I recently ordered two Zero Tolerance folding knives to test out and add to my EDC rotation – the short-looking 0900 that was introduced as part of ZT’s 2015 lineup, and a 0562 that was introduced as part of ZT’s 2014 releases. Both of those knives are due to arrive later this week as part of a larger order from BladeHQ.
There are a couple of other new knives that Zero Tolerance has brought to market this year, including the 0450, which was designed as a throwback to the original limited edition Zero Tolerance 0454 knife. I hadn’t considered adding this one to my EDC collection and rotation, as it doesn’t look to fit my style or needs.
The 0450 isn’t a knife I was prepared to buy for personal use. But when I saw an email from Kershaw and ZT saying that they had a 0450 sample available for review, I jumped at the chance to check it out.
The Zero Tolerance 0450 is an absolutely fantastic EDC knife. It arrived the same day as about a dozen other pocket knives I ordered for upcoming testing. I opened the box, gave the knife a quick inspection, flipped the blade forward, closed it up, and let out an expletive or two.
I was immediately and utterly surprised with the 0450’s looks, feel, overall geometry, and flipper mechanism.
It was love at first flip! I then bumped the 0450 to the top of my testing queue.
The 0450 is elegant in a way I didn’t think Zero Tolerance was capable of. It has the same non-tactical styling that I found appealing in the Rexford-designed 0801 and 0770CF knives, but with extra gentleman-like touches.
Features & Specs
|Zero Tolerance 0450|
|Blade Style||Plain edge|
|Handle Material||Titanium, stonewashed|
|Pocket Clip||Left or Right
The WOW Factor
The first thing I noticed was the Zero Tolerance 0450’s red spacers. They’re a nice touch and add just as much color as is needed.
The Zero Tolerance 0450 also has polished hardware on both sides of the blade pivot. They fasteners are domed a little, too. This is another very nice touch, as it gives two-tone contrast to the titanium handle.
There’s also gentle, but effective jimping (finger-gripping grooves on the back of the knife blade).
The Zero Tolerance 0450’s knife blade is made from S35VN stainless steel, which is a specialty knife steel alloy that offers great toughness and edge retention. I haven’t tried to sharpen the blade yet – nor do I need to, as it arrived fairly sharp right out of the box as expected.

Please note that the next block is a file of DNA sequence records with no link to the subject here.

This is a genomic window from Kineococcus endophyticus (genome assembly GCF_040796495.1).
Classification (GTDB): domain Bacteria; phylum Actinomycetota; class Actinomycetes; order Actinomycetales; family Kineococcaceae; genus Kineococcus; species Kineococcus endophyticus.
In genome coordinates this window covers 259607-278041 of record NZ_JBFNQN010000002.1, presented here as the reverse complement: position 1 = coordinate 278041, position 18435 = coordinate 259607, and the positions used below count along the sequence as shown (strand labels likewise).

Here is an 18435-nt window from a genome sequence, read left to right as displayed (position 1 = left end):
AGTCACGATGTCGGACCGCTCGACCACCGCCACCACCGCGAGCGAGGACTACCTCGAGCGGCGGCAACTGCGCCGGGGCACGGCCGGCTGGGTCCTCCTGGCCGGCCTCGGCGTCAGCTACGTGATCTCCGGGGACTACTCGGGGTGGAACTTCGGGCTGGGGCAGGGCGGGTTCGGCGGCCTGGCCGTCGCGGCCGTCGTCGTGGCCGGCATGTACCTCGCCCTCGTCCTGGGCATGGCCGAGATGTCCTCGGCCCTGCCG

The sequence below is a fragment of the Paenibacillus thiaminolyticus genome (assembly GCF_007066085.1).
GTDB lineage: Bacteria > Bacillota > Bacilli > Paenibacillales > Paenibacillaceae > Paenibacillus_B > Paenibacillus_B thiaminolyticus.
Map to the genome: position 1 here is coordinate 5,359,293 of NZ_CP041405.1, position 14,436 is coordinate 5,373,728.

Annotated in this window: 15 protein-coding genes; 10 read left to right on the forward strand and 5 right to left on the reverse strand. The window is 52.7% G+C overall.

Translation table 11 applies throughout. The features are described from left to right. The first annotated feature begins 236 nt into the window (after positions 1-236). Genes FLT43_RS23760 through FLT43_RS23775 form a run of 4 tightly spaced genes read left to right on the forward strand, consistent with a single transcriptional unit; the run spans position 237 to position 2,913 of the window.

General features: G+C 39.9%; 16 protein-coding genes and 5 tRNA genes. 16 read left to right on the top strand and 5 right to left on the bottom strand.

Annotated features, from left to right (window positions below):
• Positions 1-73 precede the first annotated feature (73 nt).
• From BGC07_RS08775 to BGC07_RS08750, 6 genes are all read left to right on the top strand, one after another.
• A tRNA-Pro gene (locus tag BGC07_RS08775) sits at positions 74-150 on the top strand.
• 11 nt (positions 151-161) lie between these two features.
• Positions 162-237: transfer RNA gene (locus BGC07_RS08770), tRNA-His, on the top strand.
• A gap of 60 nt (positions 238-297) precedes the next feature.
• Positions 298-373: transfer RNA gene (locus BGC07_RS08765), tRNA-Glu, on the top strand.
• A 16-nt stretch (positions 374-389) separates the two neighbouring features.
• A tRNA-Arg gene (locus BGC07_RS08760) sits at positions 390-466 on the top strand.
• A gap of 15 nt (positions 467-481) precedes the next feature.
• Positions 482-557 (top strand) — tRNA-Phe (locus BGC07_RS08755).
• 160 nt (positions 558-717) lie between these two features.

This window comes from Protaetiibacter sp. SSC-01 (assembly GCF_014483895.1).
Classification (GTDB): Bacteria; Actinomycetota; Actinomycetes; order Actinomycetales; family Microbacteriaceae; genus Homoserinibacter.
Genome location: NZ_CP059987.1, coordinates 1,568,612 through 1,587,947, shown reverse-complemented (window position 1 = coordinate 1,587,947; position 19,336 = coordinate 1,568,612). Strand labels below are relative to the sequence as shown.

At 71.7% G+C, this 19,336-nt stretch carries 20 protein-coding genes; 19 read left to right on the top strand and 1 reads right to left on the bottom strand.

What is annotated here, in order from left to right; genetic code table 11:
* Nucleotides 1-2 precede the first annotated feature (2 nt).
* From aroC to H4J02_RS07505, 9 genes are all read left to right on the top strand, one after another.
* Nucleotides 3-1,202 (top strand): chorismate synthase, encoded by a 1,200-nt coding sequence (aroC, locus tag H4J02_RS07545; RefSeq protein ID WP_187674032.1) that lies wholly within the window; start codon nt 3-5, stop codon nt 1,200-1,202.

The drop point blade shape isn’t perfectly to my liking. The 0450 is a narrow knife, and along with that comes a somewhat narrow knife blade. I tend to prefer blade shapes with a bit more curve, such as on the Spyderco Techno I recently reviewed.
The Spyderco Southard flipper knife, which I reviewed about 2 years ago and still travel with, has a more desirably blade shape, but it’s also a bigger knife. It’s a little longer, but it’s wider, heavier, and it feels bulkier. When I carry my Southard, it is often in a bag and not clipped to my pocket.
I have only used the 0450 for a couple of days so far, but it’s handled every cutting task I threw at it with great ease.
There’s a slight swedge machined or ground into the spine of the knife. I can’t tell you what its functional contribution might be, but it adds to the aesthetics of the knife. The swedge is NOT sharpened, despite how it might look in the photos. The tip of the blade is also tapered, but only ever so slightly.
Some people like to open folding knives, even flippers, by grabbing the back of the knife blade. Good luck trying that on this one – the swedge ensures that you all but cannot.
I’ve used the 0450 so far to open packages, cut cardboard boxes, cut some paracord rope, shave off a huge splinter that was hanging off a 2×4 I brought home for a project, score plastic clamshell packaging for easy opening, and to cut up soft fruit (mainly a banana). It’s a great general purpose slicer, and I like the shape of the tip as it allows for precise cutting control.
Opening and Closing
I am almost afraid that phenomenal is not strong enough a word to describe the snappy and fluid-like smooth speed of the flipper mechanism. Zero Tolerance built the 0450 with a KVT ball-bearing opening system, which is responsible for the lightning-quick manual blade deployment.
This is one of those few knives where the blade just flies open upon command. It’s easy to close as well, one-handed if needed, but I often use two hands for greater safety.
With some manual flipper knives, I sometimes mis-flip and get a half-opened blade that doesn’t have enough momentum to lock up. That hasn’t happened with the 0450 yet, and I seriously doubt it will ever happen.